Maybe it’s because it’s the end of a work week, but my head is really beginning to swirl. I just received some “must-have” information about LinkedIn – you probably know it, the online networking tool touting more than 20 million experienced professionals and ways to discover inside connections and potentially expand your business in untold ways. And the information I just received is intended to share all the fantastic ways you can make the most of the LinkedIn environment.
But I’m feeling struck by a seemingly raging river of marketing advice out there – mostly the marketing about marketing variety. And everybody, their uncles and maybe even their pets, are jumping on the bandwagon – make that rafts – and make that plural, rafts. I’m not making a negative judgment, because it is what it is, and probably needs to be what it is, but sometimes I get what I’ll call a “New York City” feeling: a sense of stimulation overload.
In this case it also arrives with a sensation similar to desperation, or perhaps anxiety – in the form of a message implying that if you don’t do these things you will not succeed. So you must do these things, and that is that. Join or lose. Fight and wriggle for your place amongst the million others vying for virtual attention. Do, do, do. Share, share, share. Express profundities and hope to be found. Blog it, video it, radio-blog it, webinar it, get the edge. Be everywhere. And the claims are promising; if you do this, and do that, and then do enough of that and that – and if you do all that over and over again – you’ll eventually hit gold.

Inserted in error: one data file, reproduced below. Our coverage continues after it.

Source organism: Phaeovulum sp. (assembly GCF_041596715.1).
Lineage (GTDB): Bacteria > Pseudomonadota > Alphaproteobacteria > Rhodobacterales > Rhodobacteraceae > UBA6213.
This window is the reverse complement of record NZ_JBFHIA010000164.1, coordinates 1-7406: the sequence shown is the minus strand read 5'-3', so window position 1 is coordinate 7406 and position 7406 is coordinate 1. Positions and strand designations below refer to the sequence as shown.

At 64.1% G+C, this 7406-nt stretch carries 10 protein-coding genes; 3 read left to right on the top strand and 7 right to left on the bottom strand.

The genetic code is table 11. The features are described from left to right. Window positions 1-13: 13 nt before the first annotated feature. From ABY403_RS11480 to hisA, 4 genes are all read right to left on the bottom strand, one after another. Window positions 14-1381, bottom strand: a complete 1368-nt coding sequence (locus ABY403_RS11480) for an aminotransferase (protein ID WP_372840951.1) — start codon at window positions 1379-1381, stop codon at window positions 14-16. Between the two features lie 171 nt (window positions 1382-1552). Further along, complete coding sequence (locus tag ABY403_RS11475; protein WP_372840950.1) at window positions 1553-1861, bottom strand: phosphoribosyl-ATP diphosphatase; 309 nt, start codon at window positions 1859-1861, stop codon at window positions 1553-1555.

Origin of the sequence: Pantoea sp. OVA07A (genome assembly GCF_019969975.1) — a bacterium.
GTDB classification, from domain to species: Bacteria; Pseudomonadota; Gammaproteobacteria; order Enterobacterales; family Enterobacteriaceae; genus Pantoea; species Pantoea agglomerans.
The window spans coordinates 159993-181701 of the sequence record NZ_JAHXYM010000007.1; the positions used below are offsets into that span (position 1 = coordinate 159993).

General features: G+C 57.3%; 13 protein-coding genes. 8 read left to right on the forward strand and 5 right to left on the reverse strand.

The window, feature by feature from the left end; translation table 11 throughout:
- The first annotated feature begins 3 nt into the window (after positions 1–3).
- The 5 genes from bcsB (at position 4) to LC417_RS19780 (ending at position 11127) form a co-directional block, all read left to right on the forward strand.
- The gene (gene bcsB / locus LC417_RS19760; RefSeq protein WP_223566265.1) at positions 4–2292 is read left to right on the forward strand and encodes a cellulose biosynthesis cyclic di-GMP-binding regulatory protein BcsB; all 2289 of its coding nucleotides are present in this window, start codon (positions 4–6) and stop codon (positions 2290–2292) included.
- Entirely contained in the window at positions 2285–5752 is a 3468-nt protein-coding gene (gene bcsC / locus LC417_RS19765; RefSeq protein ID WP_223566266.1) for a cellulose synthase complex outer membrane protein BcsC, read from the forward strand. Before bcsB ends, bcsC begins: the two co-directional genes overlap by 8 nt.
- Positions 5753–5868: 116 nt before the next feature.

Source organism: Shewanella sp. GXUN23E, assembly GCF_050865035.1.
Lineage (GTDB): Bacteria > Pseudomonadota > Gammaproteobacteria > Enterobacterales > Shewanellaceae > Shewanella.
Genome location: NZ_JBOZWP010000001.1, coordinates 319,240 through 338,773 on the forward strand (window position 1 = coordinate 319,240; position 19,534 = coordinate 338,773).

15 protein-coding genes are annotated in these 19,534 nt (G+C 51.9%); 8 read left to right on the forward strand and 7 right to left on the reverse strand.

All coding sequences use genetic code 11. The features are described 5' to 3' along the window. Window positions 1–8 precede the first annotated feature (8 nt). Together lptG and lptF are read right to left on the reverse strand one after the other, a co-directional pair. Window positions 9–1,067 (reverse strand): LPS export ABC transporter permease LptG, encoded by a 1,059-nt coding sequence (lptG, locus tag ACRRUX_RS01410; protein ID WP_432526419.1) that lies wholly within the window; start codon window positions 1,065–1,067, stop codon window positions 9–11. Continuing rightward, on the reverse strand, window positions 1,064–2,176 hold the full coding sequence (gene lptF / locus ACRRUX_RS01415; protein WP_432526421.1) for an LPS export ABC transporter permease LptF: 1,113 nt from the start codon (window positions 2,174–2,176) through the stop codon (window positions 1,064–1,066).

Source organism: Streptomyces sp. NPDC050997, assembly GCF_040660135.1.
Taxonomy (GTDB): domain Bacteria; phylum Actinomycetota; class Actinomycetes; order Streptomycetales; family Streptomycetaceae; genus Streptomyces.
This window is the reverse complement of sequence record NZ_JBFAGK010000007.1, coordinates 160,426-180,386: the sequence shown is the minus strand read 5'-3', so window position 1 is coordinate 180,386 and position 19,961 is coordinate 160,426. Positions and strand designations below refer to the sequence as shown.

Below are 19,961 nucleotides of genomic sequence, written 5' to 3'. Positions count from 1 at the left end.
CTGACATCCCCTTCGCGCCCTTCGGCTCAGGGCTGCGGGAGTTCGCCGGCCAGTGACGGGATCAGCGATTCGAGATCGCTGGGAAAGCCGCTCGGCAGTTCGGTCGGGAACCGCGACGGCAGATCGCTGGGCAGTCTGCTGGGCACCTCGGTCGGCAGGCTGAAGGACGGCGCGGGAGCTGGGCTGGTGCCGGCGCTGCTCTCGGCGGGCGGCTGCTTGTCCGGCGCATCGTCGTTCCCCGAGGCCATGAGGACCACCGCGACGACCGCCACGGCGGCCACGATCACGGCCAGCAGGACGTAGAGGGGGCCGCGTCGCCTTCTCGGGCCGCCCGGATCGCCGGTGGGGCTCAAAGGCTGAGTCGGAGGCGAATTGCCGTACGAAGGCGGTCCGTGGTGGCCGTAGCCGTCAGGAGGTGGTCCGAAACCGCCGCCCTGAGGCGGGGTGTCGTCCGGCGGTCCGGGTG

Don’t get me wrong; the internet is a mind-boggingly wonderful medium. The opportunities for learning and the possibilities for connecting are pretty staggering. But once you dive in to the pool of all-the-marketing-you-need-to-be-doing, it can take a toll on not only your time, but may also take a little piece of your sanity. It’ll swallow you up if you don’t take a healthy break.
This raging river is partly because, of course, no one really needs to see anyone. They can work wherever. But the hope, of course, through all of this internet marketing-you-need-to-be-doing-so-you’re-not-left-behind, is that you do connect, and maybe you will meet, and in the end everyone can make wads of money and live happily ever after. I get that. I also get that people are yearning for connection.
Normally I love learning new tools, finding new and better ways to do things. So, call it Friday afternoon blues, semi brain-dead from filtering through all this stuff … but the onslaught of marketing to-do’s leaves me feeling compelled to simply avoid the frenzy, and approach it more from a zen-like place. Using the Chicken Soup mindset, or The Secret, or a Power of the Subconscious Mind place.
That’s where I’ll be this long-weekend. Not marketing, but “knowing”. Letting the zen of knowing take over, while digging my hands into a delicious bit of garden earth with joyful mindlessness – in between, of course, working feverishly on the illustrations for my next children’s book. (there; was that a good, if not round-about, touch of self-marketing?)
In the end, I know it’s smart to do both – the zen and the marketing. You have to pull back now and then, reflect, affirm your ground and define your goals. But you also have to “do the work”, and be a part of the changing way things are done.
Virtually speaking, that is.
And, yes, by the way, I am on LinkedIn. (Isn’t everyone?)